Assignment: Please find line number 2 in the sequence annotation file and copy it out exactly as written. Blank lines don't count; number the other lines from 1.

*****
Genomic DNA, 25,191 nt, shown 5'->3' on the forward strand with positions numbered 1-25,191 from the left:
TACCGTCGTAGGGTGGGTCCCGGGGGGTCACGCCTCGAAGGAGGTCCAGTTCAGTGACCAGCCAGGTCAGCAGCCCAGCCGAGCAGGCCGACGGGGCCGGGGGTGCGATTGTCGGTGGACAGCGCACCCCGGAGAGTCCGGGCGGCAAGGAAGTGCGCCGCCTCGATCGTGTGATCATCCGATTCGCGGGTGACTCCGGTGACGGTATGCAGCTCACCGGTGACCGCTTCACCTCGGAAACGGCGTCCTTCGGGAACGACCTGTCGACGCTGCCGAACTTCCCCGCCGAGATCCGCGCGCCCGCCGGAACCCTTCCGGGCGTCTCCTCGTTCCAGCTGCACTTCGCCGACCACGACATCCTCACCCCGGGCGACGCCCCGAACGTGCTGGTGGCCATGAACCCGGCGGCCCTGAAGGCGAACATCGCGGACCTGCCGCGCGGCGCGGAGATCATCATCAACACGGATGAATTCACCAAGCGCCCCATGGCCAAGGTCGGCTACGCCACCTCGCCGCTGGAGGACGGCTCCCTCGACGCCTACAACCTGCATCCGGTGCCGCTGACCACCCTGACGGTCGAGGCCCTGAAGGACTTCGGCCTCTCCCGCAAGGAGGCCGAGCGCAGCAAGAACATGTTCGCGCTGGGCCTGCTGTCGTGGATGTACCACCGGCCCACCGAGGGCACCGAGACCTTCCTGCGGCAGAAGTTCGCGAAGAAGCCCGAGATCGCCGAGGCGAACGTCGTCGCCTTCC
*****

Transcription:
TACCGTCGTAGGGTGGGTCCCGGGGGGTCACGCCTCGAAGGAGGTCCAGTTCAGTGACCAGCCAGGTCAGCAGCCCAGCCGAGCAGGCCGACGGGGCCGGGGGTGCGATTGTCGGTGGACAGCGCACCCCGGAGAGTCCGGGCGGCAAGGAAGTGCGCCGCCTCGATCGTGTGATCATCCGATTCGCGGGTGACTCCGGTGACGGTATGCAGCTCACCGGTGACCGCTTCACCTCGGAAACGGCGTCCTTCGGGAACGACCTGTCGACGCTGCCGAACTTCCCCGCCGAGATCCGCGCGCCCGCCGGAACCCTTCCGGGCGTCTCCTCGTTCCAGCTGCACTTCGCCGACCACGACATCCTCACCCCGGGCGACGCCCCGAACGTGCTGGTGGCCATGAACCCGGCGGCCCTGAAGGCGAACATCGCGGACCTGCCGCGCGGCGCGGAGATCATCATCAACACGGATGAATTCACCAAGCGCCCCATGGCCAAGGTCGGCTACGCCACCTCGCCGCTGGAGGACGGCTCCCTCGACGCCTACAACCTGCATCCGGTGCCGCTGACCACCCTGACGGTCGAGGCCCTGAAGGACTTCGGCCTCTCCCGCAAGGAGGCCGAGCGCAGCAAGAACATGTTCGCGCTGGGCCTGCTGTCGTGGATGTACCACCGGCCCACCGAGGGCACCGAGACCTTCCTGCGGCAGAAGTTCGCGAAGAAGCCCGAGATCGCCGAGGCGAACGTCGTCGCCTTCC